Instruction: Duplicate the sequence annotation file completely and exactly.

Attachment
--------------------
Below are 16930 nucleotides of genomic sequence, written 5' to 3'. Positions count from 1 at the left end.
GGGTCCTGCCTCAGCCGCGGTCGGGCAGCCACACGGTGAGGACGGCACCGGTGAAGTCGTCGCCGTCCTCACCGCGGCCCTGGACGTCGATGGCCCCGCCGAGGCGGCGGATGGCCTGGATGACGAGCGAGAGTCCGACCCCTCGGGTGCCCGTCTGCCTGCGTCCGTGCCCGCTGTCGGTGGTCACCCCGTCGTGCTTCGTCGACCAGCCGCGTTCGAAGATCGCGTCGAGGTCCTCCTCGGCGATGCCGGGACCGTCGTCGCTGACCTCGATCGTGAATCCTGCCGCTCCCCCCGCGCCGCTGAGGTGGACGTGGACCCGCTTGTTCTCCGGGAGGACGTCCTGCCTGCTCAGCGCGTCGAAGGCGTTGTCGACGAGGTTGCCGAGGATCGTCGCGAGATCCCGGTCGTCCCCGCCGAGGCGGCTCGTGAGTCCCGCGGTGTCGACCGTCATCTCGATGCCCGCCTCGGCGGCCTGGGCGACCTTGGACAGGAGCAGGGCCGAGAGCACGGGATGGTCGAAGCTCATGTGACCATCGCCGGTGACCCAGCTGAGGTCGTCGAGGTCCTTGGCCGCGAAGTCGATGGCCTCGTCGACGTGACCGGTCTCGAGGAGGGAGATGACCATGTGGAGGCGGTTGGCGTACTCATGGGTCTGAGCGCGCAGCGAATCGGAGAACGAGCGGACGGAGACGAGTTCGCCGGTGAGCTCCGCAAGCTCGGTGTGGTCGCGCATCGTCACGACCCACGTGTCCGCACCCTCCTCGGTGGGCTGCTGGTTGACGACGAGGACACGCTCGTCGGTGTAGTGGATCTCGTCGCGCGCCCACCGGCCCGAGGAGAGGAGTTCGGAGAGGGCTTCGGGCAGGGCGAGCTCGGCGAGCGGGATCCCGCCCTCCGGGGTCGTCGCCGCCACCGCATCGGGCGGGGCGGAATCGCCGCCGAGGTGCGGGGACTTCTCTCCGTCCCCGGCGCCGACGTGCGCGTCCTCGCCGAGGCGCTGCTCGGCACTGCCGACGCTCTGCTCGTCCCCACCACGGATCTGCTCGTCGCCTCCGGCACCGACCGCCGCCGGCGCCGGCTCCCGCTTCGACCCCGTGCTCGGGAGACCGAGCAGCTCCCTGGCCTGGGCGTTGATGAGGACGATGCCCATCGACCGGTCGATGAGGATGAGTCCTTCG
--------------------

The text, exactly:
Below are 16930 nucleotides of genomic sequence, written 5' to 3'. Positions count from 1 at the left end.
GGGTCCTGCCTCAGCCGCGGTCGGGCAGCCACACGGTGAGGACGGCACCGGTGAAGTCGTCGCCGTCCTCACCGCGGCCCTGGACGTCGATGGCCCCGCCGAGGCGGCGGATGGCCTGGATGACGAGCGAGAGTCCGACCCCTCGGGTGCCCGTCTGCCTGCGTCCGTGCCCGCTGTCGGTGGTCACCCCGTCGTGCTTCGTCGACCAGCCGCGTTCGAAGATCGCGTCGAGGTCCTCCTCGGCGATGCCGGGACCGTCGTCGCTGACCTCGATCGTGAATCCTGCCGCTCCCCCCGCGCCGCTGAGGTGGACGTGGACCCGCTTGTTCTCCGGGAGGACGTCCTGCCTGCTCAGCGCGTCGAAGGCGTTGTCGACGAGGTTGCCGAGGATCGTCGCGAGATCCCGGTCGTCCCCGCCGAGGCGGCTCGTGAGTCCCGCGGTGTCGACCGTCATCTCGATGCCCGCCTCGGCGGCCTGGGCGACCTTGGACAGGAGCAGGGCCGAGAGCACGGGATGGTCGAAGCTCATGTGACCATCGCCGGTGACCCAGCTGAGGTCGTCGAGGTCCTTGGCCGCGAAGTCGATGGCCTCGTCGACGTGACCGGTCTCGAGGAGGGAGATGACCATGTGGAGGCGGTTGGCGTACTCATGGGTCTGAGCGCGCAGCGAATCGGAGAACGAGCGGACGGAGACGAGTTCGCCGGTGAGCTCCGCAAGCTCGGTGTGGTCGCGCATCGTCACGACCCACGTGTCCGCACCCTCCTCGGTGGGCTGCTGGTTGACGACGAGGACACGCTCGTCGGTGTAGTGGATCTCGTCGCGCGCCCACCGGCCCGAGGAGAGGAGTTCGGAGAGGGCTTCGGGCAGGGCGAGCTCGGCGAGCGGGATCCCGCCCTCCGGGGTCGTCGCCGCCACCGCATCGGGCGGGGCGGAATCGCCGCCGAGGTGCGGGGACTTCTCTCCGTCCCCGGCGCCGACGTGCGCGTCCTCGCCGAGGCGCTGCTCGGCACTGCCGACGCTCTGCTCGTCCCCACCACGGATCTGCTCGTCGCCTCCGGCACCGACCGCCGCCGGCGCCGGCTCCCGCTTCGACCCCGTGCTCGGGAGACCGAGCAGCTCCCTGGCCTGGGCGTTGATGAGGACGATGCCCATCGACCGGTCGATGAGGATGAGTCCTTCG